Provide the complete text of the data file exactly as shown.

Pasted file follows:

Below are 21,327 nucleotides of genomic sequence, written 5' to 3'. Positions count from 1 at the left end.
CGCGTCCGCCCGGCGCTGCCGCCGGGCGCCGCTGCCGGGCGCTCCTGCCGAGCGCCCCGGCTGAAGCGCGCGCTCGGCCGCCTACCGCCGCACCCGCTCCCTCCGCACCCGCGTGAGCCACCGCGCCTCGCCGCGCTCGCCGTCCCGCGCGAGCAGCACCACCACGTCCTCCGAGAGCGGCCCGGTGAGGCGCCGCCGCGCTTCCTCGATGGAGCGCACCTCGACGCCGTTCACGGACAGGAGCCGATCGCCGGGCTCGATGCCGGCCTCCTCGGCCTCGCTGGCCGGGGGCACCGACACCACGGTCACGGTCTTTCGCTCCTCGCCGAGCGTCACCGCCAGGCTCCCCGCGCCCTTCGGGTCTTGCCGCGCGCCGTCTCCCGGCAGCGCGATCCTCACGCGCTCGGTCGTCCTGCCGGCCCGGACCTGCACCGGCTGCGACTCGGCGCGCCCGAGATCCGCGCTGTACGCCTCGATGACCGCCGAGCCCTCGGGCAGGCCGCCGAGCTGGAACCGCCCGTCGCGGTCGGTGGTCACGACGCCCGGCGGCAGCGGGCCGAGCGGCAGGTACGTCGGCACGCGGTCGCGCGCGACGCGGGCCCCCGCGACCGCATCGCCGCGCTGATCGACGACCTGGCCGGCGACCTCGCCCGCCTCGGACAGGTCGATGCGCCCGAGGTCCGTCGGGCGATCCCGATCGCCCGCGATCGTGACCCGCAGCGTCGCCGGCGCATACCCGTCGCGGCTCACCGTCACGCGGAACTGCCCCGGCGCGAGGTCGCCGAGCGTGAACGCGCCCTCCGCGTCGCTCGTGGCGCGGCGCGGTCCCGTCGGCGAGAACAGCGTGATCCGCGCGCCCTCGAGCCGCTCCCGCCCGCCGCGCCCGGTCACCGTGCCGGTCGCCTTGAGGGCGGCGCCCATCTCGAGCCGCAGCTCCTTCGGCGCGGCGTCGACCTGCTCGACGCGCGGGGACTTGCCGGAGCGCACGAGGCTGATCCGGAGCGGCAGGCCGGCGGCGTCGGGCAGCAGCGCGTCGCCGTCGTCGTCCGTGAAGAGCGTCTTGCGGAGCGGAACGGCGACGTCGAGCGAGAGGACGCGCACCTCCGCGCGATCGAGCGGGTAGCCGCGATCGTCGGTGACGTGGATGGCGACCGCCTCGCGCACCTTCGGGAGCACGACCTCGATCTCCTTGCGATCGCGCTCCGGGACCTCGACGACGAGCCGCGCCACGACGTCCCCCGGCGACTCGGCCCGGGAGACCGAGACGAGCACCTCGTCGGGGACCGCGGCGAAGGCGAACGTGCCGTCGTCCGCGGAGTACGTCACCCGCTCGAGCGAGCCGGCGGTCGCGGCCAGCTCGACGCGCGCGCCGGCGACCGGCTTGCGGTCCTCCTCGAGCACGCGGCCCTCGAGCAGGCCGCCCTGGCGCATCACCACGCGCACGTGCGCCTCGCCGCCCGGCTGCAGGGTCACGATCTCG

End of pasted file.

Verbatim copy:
Below are 21,327 nucleotides of genomic sequence, written 5' to 3'. Positions count from 1 at the left end.
CGCGTCCGCCCGGCGCTGCCGCCGGGCGCCGCTGCCGGGCGCTCCTGCCGAGCGCCCCGGCTGAAGCGCGCGCTCGGCCGCCTACCGCCGCACCCGCTCCCTCCGCACCCGCGTGAGCCACCGCGCCTCGCCGCGCTCGCCGTCCCGCGCGAGCAGCACCACCACGTCCTCCGAGAGCGGCCCGGTGAGGCGCCGCCGCGCTTCCTCGATGGAGCGCACCTCGACGCCGTTCACGGACAGGAGCCGATCGCCGGGCTCGATGCCGGCCTCCTCGGCCTCGCTGGCCGGGGGCACCGACACCACGGTCACGGTCTTTCGCTCCTCGCCGAGCGTCACCGCCAGGCTCCCCGCGCCCTTCGGGTCTTGCCGCGCGCCGTCTCCCGGCAGCGCGATCCTCACGCGCTCGGTCGTCCTGCCGGCCCGGACCTGCACCGGCTGCGACTCGGCGCGCCCGAGATCCGCGCTGTACGCCTCGATGACCGCCGAGCCCTCGGGCAGGCCGCCGAGCTGGAACCGCCCGTCGCGGTCGGTGGTCACGACGCCCGGCGGCAGCGGGCCGAGCGGCAGGTACGTCGGCACGCGGTCGCGCGCGACGCGGGCCCCCGCGACCGCATCGCCGCGCTGATCGACGACCTGGCCGGCGACCTCGCCCGCCTCGGACAGGTCGATGCGCCCGAGGTCCGTCGGGCGATCCCGATCGCCCGCGATCGTGACCCGCAGCGTCGCCGGCGCATACCCGTCGCGGCTCACCGTCACGCGGAACTGCCCCGGCGCGAGGTCGCCGAGCGTGAACGCGCCCTCCGCGTCGCTCGTGGCGCGGCGCGGTCCCGTCGGCGAGAACAGCGTGATCCGCGCGCCCTCGAGCCGCTCCCGCCCGCCGCGCCCGGTCACCGTGCCGGTCGCCTTGAGGGCGGCGCCCATCTCGAGCCGCAGCTCCTTCGGCGCGGCGTCGACCTGCTCGACGCGCGGGGACTTGCCGGAGCGCACGAGGCTGATCCGGAGCGGCAGGCCGGCGGCGTCGGGCAGCAGCGCGTCGCCGTCGTCGTCCGTGAAGAGCGTCTTGCGGAGCGGAACGGCGACGTCGAGCGAGAGGACGCGCACCTCCGCGCGATCGAGCGGGTAGCCGCGATCGTCGGTGACGTGGATGGCGACCGCCTCGCGCACCTTCGGGAGCACGACCTCGATCTCCTTGCGATCGCGCTCCGGGACCTCGACGACGAGCCGCGCCACGACGTCCCCCGGCGACTCGGCCCGGGAGACCGAGACGAGCACCTCGTCGGGGACCGCGGCGAAGGCGAACGTGCCGTCGTCCGCGGAGTACGTCACCCGCTCGAGCGAGCCGGCGGTCGCGGCCAGCTCGACGCGCGCGCCGGCGACCGGCTTGCGGTCCTCCTCGAGCACGCGGCCCTCGAGCAGGCCGCCCTGGCGCATCACCACGCGCACGTGCGCCTCGCCGCCCGGCTGCAGGGTCACGATCTCG